“No one’s audience likes to feel like they are constantly being sold to, so I limit brand partnerships to only those who actually provide a lot of value for their clients or customers. I don’t necessarily have to use them myself, but I need to believe what they are making is worth my audience spending their hard-earned dollars on.”

3. An agreement that’s not too binding

Contracts are normal for influencer partnerships, but many influencers will shy away from contracts that include long-term non-compete stipulations, as it limits their ability to earn. Be willing to negotiate and don’t worry too much about competitors in this context. If your products are good, they’ll speak for themselves.

Step Three: Building Relationships & Fostering Trust with Influencers

Once you’ve made arrangements to work with a few different influencers, you’ll want to take a few extra steps to be sure you’re setting up a successful, long-term relationship. To strengthen the connections you’re building, think about how you can foster trust and respect by following some of the best practices.

Start small

Rather than overwhelming a new influencer contact with a big ask, sometimes it’s better to start small and ramp up projects over time. This is Relationship Building 101 – and it’s a good way to get a feel for how to best communicate with your new contact, too.

Jason Quey of Codeless said, “Usually, I start off with something small like getting them to promote an article or asking for a quote. Then I monitor what happens. From this, I gauge how they might be help (e.g. drive traffic, provide clients, client referrals, etc).”

Provide Value

To get the most out of your new partnership, it’s important to think about how you’ll provide value on your end – and it’s not always just via money. Can you help them build authority or reach a new audience? Support their project launches? Connect them with other relevant brands or individuals? Consider what might be most important to them at the moment and how you can deliver.

You should also base the value conversation around what you know is important to them. Research shows influencers value creative freedom and compensation when it comes to long-term relationships:

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Growth Marketer Sid Bharath says, “When it comes to influencer partnerships, you need to give value first. Whenever I meet an influencer online or offline, the first thing I ask is, ‘What can I help you with?’ I’ve converted die-hard influencers of competitors with that one question.”

Other marketers have value at the core of their influencer work, too. Patrick Whatman of Mention said, “We approach influencer marketing in exactly the same way we approach co-marketing opportunities. We ask: What do we need to offer? We look for other businesses in our industry with similar audiences (and buyers), and think of ways that we can work together for mutual benefit. That could be generating leads, increasing exposure, links, etc. Then we put this benefit in bold when we pitch them.”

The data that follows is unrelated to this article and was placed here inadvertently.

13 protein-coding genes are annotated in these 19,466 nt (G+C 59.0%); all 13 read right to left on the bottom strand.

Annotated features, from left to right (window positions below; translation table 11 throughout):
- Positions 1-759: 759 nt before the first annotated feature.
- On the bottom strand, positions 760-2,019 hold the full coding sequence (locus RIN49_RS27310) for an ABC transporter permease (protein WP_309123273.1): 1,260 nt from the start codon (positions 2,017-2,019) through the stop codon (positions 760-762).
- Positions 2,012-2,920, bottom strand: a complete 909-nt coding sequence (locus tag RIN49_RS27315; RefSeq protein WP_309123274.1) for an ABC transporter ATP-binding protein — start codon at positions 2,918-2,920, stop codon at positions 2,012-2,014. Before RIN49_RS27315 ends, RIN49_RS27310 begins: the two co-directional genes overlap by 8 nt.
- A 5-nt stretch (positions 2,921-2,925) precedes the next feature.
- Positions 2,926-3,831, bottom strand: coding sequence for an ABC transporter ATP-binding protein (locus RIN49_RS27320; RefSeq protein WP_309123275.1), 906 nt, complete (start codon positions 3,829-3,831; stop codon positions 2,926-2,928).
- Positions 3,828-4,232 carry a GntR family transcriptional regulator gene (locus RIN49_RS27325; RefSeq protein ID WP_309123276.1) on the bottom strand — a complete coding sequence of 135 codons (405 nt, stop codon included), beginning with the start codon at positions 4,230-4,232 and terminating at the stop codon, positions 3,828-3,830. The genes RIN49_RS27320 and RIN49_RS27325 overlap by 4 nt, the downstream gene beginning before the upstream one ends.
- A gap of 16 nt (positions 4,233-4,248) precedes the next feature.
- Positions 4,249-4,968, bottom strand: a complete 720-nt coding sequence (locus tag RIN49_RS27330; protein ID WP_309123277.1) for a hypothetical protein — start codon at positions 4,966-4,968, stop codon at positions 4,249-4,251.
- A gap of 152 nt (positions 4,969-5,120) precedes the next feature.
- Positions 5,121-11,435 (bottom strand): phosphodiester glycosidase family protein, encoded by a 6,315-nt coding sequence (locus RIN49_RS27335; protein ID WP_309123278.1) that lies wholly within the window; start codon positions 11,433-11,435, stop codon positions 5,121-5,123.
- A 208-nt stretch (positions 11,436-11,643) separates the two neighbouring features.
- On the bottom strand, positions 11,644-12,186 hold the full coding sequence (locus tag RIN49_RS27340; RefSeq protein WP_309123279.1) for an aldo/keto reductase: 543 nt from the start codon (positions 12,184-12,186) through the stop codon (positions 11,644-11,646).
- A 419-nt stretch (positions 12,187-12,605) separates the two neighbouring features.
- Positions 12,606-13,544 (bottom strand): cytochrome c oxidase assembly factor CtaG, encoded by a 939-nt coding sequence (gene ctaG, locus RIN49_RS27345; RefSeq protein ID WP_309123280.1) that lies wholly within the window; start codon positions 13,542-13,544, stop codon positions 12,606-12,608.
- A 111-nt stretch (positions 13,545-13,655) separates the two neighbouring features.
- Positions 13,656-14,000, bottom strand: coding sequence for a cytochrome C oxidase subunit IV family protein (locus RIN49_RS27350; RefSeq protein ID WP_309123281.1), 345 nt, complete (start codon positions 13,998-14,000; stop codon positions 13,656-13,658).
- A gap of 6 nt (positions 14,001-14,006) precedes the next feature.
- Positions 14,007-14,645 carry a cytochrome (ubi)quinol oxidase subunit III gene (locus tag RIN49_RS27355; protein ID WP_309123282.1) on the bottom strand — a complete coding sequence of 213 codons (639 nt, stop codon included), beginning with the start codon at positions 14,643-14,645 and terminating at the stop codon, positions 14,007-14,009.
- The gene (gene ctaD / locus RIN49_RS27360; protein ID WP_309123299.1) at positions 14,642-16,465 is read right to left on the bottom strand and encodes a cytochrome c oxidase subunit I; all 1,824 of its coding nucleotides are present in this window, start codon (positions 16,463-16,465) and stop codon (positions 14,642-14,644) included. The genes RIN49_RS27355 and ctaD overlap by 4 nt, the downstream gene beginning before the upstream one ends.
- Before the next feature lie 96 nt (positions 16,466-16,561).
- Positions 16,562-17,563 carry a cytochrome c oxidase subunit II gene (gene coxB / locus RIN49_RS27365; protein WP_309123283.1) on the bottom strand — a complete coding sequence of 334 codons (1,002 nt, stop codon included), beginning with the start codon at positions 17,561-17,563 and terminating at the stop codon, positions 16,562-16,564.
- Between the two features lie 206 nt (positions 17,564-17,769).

The common theme is that when it comes to influencer marketing, there has to be an interesting value exchange on the table for it to be worthwhile for both parties – and exposure alone often isn’t enough to cut it.

Be clear

One of the easiest ways to establish a strong foundation with new influencer connections is to be very clear about what you’re trying to accomplish and why it matters for both of you. Ambiguity can lead to miscommunications and misunderstandings, so add clarity and be transparent right from the start. Also consider:

  • Outlining expectations: Let your influencer in on the big picture and show them what you’re hoping to achieve long-term through the collaboration. If you have any expectations around projects you’ll be working on together, share those up front.
  • Setting goals: Have a target you’re trying to hit during your work with an influencer? Let them know. Even if the goals aren’t reached, the influencer will have a clearer picture around what you’re striving for and will be better equipped to help you hit that goal.
  • Providing background: Context is king. Help influencers get to know your brand’s backstory, mission, culture, and voice with onboarding materials and resources for familiarization. This makes it easier for the influencer to get a grasp on your brand without having to dig around and learn on his/her own.
  • Giving suggestions (but enabling creative freedom): Influencers don’t want you to tell them how to do what they do best–that’s why you want to work with them in the first place, right? Share some general tips or suggestions, but remember to enable creative freedom and to ultimately trust the influencer’s expertise.

Say Thanks

Last, but not least: Remember to say thank you. Whether it’s a phone call, a handwritten note, or even just an email follow-up, showing gratitude around the working relationship goes a long way. Those who forget this step can come off as rude or unappreciative–and it can make it harder to land repeat collaborations.

If you really want to give a sincere thank you, look for ways to meet your influencer partners in person. Saying thanks in person at a conference they’re speaking at or over a coffee helps strengthen your bond with a real-life interaction and shows genuine interest in connecting with them.

Turn Influencers into Friends

By following the best practices here, you can get on the path that turns influencers into your raving fans and long-term supporters of your brand. These relationships can go a long way, and have a major positive impact on your brand.